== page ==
A student’s guide to salvaging the New Year

As we find ourselves in February 2021, a lot of us may feel our New Year’s resolutions fizzling out of reach. Don’t worry—there is hope for you yet. Here are some tips to make your online school experience (and your life overall) easier, more enjoyable, and just better. *Side effects may include a redemption arc for your grades this semester.


1. Try to speak up in class (or at least be active in the chat): 

A common trend in online high school has been a drastic decline in student in-class participation. In addition to making your teachers’ lives more difficult, lack of participation also hurts your learning experience, as it makes you more likely to get distracted and start scrolling on your phone. When tests are around the corner, there is nothing worse than realizing that you remember nothing from class and having to relearn everything.


2. Every teacher’s mantra: Office hours!

I know you’ve heard this many times over. Get ready to hear it again.

Office hours is an incredible resource, arguably making your teachers more accessible than they were in previous years. Whether you have any conceptual doubts or simply want to get tips from your teacher before the test—attend.


3. Here is a list of some basic study hacks to cut down on your homework time and make your studying more efficient:

    • Speed up the videos that you have to watch for class: Don’t go crazy with this—there’s honestly no point in speeding up videos too much and not understanding anything as a result. I find 1.25x speed to be optimal for most videos. 
    • Take notes in class, even if your teacher shares her slideshow with you. Oftentimes, teachers put the bare bones of their lecture on the slides and elaborate much more in class. Make sure you take note of everything they say that isn’t on the slides.
    • Some apps and websites that you can use to check your math homework (especially worksheets and textbook evens) are Desmos, Mathway, and Symbolab.
    • Don’t do your work on your bed. It truly is the least productive place to be (I must admit that I feel like a hypocrite, typing this up while I’m sprawled across mine).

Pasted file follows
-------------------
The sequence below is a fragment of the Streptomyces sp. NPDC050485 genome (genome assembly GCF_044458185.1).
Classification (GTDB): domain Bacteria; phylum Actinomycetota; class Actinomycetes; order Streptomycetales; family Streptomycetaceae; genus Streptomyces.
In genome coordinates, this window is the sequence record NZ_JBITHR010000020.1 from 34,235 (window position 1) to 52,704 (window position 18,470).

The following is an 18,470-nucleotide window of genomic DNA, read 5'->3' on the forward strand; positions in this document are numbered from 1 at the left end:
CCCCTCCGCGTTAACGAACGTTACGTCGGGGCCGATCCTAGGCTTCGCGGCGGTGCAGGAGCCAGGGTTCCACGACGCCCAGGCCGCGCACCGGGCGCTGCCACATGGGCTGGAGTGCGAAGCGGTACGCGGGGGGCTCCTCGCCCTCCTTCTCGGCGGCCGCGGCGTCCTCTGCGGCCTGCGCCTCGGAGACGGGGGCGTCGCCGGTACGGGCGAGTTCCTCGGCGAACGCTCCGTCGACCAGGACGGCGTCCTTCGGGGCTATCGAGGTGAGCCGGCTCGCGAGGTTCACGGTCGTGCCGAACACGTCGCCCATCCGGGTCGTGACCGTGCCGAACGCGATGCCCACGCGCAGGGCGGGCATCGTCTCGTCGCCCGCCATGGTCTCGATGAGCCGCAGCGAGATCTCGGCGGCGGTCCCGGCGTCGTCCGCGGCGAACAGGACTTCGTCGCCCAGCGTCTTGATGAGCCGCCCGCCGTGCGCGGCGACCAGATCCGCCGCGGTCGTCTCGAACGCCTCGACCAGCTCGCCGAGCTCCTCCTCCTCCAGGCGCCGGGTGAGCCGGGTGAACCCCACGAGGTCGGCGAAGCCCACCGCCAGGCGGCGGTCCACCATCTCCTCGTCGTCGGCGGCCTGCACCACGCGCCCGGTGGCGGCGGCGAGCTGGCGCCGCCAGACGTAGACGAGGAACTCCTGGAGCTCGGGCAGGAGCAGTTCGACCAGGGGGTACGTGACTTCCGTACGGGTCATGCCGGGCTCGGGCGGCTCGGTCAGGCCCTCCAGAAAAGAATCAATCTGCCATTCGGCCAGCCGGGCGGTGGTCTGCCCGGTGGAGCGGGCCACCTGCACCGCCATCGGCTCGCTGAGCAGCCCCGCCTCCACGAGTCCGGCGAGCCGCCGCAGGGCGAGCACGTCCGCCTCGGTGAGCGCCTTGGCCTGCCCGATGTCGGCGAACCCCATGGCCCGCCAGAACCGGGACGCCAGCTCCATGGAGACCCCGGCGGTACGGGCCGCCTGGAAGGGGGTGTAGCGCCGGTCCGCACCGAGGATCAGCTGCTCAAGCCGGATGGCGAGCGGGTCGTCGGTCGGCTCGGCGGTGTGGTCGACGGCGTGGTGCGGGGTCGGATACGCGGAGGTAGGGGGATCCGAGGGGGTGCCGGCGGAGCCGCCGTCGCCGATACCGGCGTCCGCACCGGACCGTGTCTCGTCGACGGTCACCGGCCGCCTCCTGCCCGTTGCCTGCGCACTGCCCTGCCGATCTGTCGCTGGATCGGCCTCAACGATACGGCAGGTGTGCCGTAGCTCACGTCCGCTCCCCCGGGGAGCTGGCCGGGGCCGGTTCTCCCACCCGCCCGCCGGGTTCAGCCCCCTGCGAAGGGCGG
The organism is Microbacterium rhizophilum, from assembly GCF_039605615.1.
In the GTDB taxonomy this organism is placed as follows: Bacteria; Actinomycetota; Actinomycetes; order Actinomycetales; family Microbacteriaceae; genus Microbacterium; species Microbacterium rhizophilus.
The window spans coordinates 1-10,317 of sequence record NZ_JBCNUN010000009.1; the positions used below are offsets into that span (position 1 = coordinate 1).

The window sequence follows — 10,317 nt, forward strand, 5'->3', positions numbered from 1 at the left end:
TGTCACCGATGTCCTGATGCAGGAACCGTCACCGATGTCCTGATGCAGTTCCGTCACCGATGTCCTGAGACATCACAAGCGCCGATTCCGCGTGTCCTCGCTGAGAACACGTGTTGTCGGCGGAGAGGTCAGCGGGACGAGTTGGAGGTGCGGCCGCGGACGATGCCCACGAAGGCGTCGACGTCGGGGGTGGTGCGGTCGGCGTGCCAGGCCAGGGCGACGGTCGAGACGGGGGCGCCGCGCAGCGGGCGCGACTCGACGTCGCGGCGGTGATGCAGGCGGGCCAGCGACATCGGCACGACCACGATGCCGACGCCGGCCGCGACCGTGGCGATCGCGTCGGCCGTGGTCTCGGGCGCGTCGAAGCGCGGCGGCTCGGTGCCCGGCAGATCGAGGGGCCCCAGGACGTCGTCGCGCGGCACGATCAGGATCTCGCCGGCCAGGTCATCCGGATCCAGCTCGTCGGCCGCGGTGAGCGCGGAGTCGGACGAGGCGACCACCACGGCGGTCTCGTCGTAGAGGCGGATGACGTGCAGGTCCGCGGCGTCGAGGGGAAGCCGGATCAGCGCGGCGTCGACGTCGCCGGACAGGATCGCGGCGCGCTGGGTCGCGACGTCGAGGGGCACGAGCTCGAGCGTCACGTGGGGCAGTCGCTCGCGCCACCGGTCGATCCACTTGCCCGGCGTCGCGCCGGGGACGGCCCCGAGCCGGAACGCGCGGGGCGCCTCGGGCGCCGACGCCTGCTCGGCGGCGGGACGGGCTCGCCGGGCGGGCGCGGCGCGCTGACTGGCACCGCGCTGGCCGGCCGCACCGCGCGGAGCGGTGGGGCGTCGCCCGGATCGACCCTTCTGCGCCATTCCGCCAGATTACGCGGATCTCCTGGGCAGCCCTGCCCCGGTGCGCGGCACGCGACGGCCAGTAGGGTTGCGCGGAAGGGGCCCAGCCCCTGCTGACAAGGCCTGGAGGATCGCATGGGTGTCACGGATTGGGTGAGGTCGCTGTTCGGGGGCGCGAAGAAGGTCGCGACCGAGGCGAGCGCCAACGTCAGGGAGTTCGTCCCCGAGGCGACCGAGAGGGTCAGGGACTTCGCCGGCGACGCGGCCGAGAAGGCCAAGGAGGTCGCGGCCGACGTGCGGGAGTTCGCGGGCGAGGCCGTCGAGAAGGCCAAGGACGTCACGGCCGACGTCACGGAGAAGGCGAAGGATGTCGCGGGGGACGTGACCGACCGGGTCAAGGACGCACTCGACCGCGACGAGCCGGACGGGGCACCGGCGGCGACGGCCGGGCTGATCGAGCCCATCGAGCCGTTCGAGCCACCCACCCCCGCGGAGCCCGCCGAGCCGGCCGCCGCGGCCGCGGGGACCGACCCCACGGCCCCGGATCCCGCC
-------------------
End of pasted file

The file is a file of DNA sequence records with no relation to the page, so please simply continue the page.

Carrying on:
• Keep a running list of any doubts or questions you encounter during class or homework, and make sure to ask them when you can.


4. Keep an ongoing brag list (even in the midst of the pandemic).

Despite so many of our activities being canceled or postponed, there are still plenty of cool new programs and hobbies that you can participate in. Keep track of those, no matter how insignificant they may seem in comparison to your usual activities. You never know what skills they might end up teaching you, preparing you for future endeavors and opportunities.


5. Start thinking about what you want to do in the summer.

This time of the year is when applications for academic, athletic, and creative summer programs are open. Find what you like, and make sure to apply!


6. Make to-do lists.

Waking up with no purpose or goal in mind usually leads to an unproductive day, which is perfectly alright when you want to give yourself a break or let loose. However, for the days in which you have tons to do, make sure you go to sleep with a plan in mind or a list of tasks you want to complete. Know that to-do lists aren’t just limited to planning your day; you can use them for weekly goals, your homework, etc. You don’t even need a physical planner or a fancy app. The notes app, in all of its simplicity and glorious versatility, is perfect for to-do lists.


7. Listen to study music that motivates you

Any genre that genuinely helps you study without distracting you works well. I personally love me some Lo-fi music. 


8. Set goals for yourself (every month) if you haven’t already. Experts agree that monthly goals tend to be more doable than annual ones.


9. Give yourself something to look forward to each morning and at the end of each day:

Waking up in the morning is a lot more pleasant if you know you’re going to be making yourself your favorite breakfast. Or if you’re going to read for a bit before first period. Whatever works for you.

As for the end of the day, it’s hard to feel motivated to finish all your work when there is no light at the end of the tunnel. Rewarding yourself with an evening walk, a facetime call with a friend, etc will motivate you to finish on time and relax.


10. Keep track of happy moments and experiences:

With the pandemic still raging, it can sometimes be hard to find moments of joy and content, which is why you should record them somewhere. In the future, when you look back at this time and read what you recorded, you’ll likely view the experience in a much more positive light.


February, as we all know, is the shortest month of the year. With two weeks down, it already seems to be flying by. As will the rest of the semester. Stay focused and finish strong, Gaels!